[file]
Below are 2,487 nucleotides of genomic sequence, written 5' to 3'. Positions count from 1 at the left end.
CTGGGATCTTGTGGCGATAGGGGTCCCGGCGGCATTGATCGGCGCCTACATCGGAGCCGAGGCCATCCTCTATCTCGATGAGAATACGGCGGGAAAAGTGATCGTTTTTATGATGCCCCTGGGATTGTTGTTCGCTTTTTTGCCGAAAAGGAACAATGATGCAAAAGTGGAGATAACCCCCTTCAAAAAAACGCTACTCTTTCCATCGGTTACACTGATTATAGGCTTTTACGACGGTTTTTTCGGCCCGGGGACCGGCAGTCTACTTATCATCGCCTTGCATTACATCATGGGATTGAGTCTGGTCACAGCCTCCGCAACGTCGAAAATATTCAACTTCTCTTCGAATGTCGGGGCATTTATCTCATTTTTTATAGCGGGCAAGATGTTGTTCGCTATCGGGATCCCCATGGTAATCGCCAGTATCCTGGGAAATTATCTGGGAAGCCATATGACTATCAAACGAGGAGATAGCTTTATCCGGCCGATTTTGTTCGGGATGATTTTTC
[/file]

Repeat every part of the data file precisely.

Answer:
Below are 2,487 nucleotides of genomic sequence, written 5' to 3'. Positions count from 1 at the left end.
CTGGGATCTTGTGGCGATAGGGGTCCCGGCGGCATTGATCGGCGCCTACATCGGAGCCGAGGCCATCCTCTATCTCGATGAGAATACGGCGGGAAAAGTGATCGTTTTTATGATGCCCCTGGGATTGTTGTTCGCTTTTTTGCCGAAAAGGAACAATGATGCAAAAGTGGAGATAACCCCCTTCAAAAAAACGCTACTCTTTCCATCGGTTACACTGATTATAGGCTTTTACGACGGTTTTTTCGGCCCGGGGACCGGCAGTCTACTTATCATCGCCTTGCATTACATCATGGGATTGAGTCTGGTCACAGCCTCCGCAACGTCGAAAATATTCAACTTCTCTTCGAATGTCGGGGCATTTATCTCATTTTTTATAGCGGGCAAGATGTTGTTCGCTATCGGGATCCCCATGGTAATCGCCAGTATCCTGGGAAATTATCTGGGAAGCCATATGACTATCAAACGAGGAGATAGCTTTATCCGGCCGATTTTGTTCGGGATGATTTTTC